Don't I Need a Lawyer?
The Constitution Project National Right to Counsel Committee. Don't I Need a Lawyer? Pretrial Justice and the Right to Counsel at First Bail Hearing (2015). Report. Washington, D.C.: Author. Retrieved at, http://www.constitutionproject.org/wp-content/uploads/2015/03/RTC-DINAL_3.18.15.pdf | http://perma.cc/Y4RB-AW9S?type=live
For more than a decade, The Constitution Project National Right to Counsel Committee (“Committee”) has examined the state of indigent defense in our country, determined to assist governments in realizing the promise of Gideon v. Wainwright that any person accused of a crime – regardless of his or her ability to afford a lawyer – has the right to effective legal representation under the Sixth Amendment to the United States Constitution. In 2009, the Committee issued a landmark report, Justice Denied, which documents the structural and financial impediments jurisdictions face in ensuring that any person accused of a crime receives effective assistance of counsel. In 2013, we commemorated the 50th anniversary of the Gideon decision with production and release of Defending Gideon, a short, publicly available film that weaves the story of Clarence Gideon into contemporary portraits of legal injustice, highlighting the importance of a system that guarantees representation for all—and the dire consequences when that system fails. The Committee’s newest report, Don’t I Need a Lawyer?, addresses one of the most common and overlooked deprivations of this constitutionally-guaranteed right experienced by poor criminal defendants across the United States: the denial of counsel when a judge or magistrate determines whether someone accused of a crime will be incarcerated or will remain free prior to trial.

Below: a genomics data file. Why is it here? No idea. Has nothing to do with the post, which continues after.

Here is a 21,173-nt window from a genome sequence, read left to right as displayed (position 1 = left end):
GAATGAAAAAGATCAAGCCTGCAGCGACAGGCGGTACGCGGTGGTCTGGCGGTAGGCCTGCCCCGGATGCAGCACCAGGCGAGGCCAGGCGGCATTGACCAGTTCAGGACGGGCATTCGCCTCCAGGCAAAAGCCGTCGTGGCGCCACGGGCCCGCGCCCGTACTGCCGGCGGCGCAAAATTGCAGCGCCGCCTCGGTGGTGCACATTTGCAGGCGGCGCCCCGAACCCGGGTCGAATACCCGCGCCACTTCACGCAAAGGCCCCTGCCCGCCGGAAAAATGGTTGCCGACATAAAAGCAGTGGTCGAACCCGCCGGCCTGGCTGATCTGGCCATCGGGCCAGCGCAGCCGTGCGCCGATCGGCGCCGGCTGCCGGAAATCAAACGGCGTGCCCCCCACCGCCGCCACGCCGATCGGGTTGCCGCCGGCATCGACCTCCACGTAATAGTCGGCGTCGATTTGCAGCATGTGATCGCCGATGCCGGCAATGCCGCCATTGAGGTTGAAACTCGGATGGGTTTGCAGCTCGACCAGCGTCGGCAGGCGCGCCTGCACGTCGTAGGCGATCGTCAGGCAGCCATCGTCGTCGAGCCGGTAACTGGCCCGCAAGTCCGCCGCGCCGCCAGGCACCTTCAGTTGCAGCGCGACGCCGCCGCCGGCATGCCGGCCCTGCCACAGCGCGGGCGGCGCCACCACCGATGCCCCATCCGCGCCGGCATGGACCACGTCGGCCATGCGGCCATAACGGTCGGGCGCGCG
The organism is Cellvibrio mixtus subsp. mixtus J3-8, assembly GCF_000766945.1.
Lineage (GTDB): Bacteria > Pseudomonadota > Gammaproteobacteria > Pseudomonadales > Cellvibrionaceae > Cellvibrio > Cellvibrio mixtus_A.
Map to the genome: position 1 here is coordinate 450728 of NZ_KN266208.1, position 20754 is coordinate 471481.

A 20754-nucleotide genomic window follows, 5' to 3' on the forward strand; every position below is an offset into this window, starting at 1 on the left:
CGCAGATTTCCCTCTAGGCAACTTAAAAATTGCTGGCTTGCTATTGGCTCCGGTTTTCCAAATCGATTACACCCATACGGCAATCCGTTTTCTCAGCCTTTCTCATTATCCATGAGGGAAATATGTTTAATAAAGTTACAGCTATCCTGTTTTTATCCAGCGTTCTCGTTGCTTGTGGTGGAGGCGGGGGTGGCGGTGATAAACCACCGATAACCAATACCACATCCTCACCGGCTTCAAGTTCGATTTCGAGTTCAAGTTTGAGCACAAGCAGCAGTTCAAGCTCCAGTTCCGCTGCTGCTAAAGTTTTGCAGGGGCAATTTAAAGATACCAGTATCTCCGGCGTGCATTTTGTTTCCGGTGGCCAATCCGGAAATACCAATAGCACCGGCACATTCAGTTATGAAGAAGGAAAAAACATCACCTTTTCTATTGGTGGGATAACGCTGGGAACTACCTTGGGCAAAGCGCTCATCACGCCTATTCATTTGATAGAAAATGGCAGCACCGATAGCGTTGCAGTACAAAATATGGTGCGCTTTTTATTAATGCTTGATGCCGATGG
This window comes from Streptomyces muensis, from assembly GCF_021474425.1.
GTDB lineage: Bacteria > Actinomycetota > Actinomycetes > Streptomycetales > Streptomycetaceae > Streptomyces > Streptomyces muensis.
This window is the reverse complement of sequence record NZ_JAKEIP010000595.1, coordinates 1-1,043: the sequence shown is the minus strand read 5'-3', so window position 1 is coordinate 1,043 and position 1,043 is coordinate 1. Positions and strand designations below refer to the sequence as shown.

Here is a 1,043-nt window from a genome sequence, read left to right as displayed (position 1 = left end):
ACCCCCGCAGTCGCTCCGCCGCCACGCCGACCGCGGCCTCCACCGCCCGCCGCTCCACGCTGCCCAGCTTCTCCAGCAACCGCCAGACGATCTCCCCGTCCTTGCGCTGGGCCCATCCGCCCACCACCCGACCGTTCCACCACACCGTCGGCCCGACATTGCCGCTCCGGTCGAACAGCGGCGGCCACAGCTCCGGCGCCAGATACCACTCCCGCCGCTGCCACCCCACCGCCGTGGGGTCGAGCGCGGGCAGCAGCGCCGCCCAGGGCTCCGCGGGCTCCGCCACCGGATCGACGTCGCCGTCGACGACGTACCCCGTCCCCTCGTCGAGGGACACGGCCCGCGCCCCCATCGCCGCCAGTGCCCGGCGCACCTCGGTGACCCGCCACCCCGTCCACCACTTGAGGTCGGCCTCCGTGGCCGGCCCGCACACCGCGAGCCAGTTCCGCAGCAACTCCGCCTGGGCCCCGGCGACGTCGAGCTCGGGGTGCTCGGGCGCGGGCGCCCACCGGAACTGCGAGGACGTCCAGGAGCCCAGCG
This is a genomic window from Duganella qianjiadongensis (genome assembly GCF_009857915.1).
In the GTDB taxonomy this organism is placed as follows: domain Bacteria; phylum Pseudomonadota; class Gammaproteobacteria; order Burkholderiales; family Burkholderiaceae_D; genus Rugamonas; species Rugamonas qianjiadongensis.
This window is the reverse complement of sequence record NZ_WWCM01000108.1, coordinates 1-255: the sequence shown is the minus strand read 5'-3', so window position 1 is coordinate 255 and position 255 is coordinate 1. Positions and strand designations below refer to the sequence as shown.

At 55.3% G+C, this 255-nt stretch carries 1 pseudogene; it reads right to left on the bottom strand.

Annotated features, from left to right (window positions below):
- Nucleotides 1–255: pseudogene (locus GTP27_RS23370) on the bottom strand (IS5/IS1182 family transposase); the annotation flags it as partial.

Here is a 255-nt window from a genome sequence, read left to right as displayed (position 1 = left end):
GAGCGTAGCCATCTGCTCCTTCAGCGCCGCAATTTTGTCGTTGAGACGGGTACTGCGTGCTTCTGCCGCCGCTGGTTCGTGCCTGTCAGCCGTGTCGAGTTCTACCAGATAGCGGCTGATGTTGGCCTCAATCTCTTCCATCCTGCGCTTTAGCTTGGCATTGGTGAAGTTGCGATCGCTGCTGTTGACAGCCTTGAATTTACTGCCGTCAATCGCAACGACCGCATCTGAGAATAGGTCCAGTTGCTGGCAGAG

Permanent LinkLink to abstract in DG: http://hdl.handle.net/10822/761166
Permalink to report: http://perma.cc/Y4RB-AW9S?type=live
The Constitution Project, 2015.
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